The flurry of new tobacco regulations isn’t confined to the state level. In Washington, the Food and Drug Administration has released its long-awaited ruling declaring that tobacco products fall under the Food, Drug and Cosmetic Act.

The ruling extends the FDA’s authority to include all electronic nicotine delivery systems (such as e-cigarettes and vape pens), all cigars, hookah (waterpipe) tobacco, pipe tobacco and nicotine gels, among others.

The new federal rules, which take effect Aug. 8, would prohibit sales to anyone under age 18 both in person and online.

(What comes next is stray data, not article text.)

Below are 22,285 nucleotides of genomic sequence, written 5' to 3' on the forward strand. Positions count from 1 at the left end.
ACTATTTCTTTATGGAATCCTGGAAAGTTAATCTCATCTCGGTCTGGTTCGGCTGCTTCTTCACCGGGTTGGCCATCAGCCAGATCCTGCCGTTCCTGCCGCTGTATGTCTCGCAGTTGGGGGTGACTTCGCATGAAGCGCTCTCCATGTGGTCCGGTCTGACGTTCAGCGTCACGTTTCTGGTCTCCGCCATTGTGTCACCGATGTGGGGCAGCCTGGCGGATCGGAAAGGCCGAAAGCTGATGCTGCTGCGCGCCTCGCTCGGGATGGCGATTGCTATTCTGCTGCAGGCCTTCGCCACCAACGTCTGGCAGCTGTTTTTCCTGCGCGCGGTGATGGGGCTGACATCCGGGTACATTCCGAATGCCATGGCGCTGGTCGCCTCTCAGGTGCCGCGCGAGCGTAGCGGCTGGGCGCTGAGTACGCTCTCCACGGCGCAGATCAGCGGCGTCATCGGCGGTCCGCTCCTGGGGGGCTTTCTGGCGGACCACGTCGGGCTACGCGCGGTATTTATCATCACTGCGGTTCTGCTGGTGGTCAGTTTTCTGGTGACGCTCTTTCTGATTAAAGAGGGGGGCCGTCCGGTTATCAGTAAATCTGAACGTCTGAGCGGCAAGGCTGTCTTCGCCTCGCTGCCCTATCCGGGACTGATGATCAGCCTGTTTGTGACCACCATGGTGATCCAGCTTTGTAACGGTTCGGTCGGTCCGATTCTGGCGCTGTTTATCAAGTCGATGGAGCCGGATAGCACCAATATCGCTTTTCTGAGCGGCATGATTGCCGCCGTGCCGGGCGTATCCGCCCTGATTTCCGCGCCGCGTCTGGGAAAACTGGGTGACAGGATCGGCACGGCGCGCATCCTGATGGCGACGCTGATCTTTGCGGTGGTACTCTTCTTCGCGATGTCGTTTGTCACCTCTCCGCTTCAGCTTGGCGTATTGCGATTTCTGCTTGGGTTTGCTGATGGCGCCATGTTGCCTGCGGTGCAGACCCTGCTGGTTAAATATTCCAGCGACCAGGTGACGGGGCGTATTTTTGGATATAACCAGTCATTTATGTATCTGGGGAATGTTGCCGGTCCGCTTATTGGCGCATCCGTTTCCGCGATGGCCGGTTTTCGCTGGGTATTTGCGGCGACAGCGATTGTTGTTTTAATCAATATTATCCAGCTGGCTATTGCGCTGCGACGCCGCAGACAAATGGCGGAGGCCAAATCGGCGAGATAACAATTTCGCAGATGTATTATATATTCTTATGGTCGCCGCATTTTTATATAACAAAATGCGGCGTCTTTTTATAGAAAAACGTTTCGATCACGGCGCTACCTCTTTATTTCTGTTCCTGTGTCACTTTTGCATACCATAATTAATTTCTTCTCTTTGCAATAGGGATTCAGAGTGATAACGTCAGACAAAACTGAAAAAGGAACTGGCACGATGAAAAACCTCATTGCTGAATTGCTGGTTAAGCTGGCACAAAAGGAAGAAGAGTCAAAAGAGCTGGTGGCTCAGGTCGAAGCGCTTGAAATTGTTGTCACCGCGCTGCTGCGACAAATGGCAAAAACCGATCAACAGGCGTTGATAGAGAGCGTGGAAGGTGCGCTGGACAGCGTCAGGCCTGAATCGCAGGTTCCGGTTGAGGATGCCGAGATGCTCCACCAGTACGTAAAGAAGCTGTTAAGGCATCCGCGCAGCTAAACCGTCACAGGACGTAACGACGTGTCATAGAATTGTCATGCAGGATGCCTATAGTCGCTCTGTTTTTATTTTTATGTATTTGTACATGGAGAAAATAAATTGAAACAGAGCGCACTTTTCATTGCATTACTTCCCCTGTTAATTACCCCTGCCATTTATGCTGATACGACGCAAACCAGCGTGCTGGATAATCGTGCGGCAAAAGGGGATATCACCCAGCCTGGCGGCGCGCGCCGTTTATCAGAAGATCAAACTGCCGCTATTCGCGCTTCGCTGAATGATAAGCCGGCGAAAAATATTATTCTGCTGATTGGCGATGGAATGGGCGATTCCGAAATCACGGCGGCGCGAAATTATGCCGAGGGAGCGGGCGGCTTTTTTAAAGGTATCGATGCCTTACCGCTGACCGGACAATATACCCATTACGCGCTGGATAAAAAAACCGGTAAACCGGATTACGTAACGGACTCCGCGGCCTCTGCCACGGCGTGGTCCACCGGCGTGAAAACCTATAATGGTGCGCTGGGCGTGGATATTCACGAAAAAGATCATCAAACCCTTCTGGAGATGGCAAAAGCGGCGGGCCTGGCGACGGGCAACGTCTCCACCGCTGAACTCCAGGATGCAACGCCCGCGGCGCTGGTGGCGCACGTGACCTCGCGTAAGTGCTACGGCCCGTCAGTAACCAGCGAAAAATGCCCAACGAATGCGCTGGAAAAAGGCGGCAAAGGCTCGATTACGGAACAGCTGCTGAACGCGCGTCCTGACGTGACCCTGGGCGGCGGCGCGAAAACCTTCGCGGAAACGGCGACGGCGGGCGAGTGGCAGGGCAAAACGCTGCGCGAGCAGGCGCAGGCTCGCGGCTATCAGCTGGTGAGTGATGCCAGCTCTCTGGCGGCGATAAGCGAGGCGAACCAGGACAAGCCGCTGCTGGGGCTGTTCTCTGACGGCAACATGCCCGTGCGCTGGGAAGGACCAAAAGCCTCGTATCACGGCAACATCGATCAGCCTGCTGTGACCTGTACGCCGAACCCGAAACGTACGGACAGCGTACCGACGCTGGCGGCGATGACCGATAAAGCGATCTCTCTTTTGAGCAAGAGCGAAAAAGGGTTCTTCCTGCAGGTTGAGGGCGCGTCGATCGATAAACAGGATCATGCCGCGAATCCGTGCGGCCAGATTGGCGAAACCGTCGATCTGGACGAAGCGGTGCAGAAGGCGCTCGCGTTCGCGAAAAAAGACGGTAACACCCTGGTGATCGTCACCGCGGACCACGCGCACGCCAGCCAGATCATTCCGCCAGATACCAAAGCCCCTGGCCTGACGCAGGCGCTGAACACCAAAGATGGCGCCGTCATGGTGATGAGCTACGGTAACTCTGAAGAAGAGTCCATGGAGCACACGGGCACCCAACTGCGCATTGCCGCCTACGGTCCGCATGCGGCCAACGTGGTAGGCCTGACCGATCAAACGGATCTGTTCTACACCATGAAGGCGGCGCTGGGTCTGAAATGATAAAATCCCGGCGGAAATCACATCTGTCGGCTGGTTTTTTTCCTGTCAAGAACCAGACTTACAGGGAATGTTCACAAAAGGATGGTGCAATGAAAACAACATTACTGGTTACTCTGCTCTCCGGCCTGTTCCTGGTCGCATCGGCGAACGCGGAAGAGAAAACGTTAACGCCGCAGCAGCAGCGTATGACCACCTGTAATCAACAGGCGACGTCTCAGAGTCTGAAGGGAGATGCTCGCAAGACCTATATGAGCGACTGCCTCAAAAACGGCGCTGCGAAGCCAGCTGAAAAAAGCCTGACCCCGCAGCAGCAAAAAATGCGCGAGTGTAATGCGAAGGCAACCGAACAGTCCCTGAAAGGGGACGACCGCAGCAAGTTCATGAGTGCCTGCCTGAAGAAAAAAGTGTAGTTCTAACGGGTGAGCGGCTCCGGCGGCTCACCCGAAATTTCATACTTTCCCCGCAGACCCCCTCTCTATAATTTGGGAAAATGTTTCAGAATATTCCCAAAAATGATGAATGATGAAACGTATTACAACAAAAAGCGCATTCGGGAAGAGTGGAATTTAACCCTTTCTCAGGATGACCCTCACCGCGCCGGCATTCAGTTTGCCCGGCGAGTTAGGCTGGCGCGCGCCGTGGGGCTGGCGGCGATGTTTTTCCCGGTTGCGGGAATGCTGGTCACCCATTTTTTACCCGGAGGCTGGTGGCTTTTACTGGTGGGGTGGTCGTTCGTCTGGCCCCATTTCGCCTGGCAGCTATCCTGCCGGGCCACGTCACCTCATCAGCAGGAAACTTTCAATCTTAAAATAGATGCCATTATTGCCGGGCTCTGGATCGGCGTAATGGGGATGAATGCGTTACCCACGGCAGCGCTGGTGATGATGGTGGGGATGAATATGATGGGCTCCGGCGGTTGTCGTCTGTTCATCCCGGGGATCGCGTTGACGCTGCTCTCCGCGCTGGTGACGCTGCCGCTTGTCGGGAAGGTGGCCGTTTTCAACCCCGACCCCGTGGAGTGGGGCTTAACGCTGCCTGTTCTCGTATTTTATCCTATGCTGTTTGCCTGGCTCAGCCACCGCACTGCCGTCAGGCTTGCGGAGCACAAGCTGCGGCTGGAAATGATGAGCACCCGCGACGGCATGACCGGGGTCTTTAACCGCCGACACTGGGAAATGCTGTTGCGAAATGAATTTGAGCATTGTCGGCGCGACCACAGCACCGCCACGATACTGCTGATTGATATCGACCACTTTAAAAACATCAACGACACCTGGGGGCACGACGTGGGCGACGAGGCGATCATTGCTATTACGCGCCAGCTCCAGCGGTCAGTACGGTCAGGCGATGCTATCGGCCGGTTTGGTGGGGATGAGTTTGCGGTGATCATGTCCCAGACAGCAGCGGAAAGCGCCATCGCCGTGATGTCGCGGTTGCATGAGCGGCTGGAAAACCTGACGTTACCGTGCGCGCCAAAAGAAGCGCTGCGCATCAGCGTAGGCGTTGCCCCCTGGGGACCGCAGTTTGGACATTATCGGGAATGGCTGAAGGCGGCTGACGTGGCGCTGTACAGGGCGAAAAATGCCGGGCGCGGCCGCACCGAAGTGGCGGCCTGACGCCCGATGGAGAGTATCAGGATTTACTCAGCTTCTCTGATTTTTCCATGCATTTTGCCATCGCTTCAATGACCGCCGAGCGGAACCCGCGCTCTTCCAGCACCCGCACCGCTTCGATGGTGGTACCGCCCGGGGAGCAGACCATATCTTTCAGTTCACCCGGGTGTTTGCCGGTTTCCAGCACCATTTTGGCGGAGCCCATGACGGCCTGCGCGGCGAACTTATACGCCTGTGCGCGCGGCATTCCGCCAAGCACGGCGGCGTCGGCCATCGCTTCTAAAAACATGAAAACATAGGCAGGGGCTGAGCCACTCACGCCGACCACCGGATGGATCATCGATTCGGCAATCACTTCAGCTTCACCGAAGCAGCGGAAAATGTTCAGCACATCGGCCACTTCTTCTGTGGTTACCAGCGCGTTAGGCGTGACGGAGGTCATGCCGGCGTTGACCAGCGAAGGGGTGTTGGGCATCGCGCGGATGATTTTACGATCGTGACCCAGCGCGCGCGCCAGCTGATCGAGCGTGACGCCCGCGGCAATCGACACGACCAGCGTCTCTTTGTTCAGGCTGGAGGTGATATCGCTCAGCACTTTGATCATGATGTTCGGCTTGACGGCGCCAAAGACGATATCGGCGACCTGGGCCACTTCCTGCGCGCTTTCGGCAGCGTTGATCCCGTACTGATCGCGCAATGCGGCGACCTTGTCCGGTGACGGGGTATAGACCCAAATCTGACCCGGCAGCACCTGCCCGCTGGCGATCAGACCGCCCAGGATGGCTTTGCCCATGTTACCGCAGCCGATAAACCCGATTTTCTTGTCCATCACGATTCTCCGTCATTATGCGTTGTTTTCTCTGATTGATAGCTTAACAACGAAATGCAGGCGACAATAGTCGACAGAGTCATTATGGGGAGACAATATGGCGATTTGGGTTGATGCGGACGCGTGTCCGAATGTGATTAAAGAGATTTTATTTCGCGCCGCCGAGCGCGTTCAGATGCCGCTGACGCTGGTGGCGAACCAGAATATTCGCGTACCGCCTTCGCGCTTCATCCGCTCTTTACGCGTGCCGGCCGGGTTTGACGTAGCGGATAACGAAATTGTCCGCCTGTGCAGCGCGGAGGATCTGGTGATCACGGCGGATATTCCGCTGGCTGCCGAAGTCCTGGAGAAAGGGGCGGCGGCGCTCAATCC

The rule also will require manufacturers of the newly regulated products to show they meet applicable public health standards, allowing the FDA to evaluate ingredients and how they are made. The law covers all devices new to the market since 2007, which vaping industry leaders say includes — essentially — all products.

The Consumer Advocates for Smoke-Free Alternatives Association, another vaping industry organization, condemned the regulations, contending they would ban 99.9 percent of the vapor products currently on the market.

“CASAA is justifiably outraged that the FDA has opted to squander a monumental opportunity to greatly improve the health and well-being of the public,” the association said, adding that the action “imposes an insurmountable burden to apply for and meet impossible and largely irrelevant standards.”

Several vaping industry organizations have united to fight the new regulations, saying they harm a multibillion-dollar industry made up primarily of small businesses.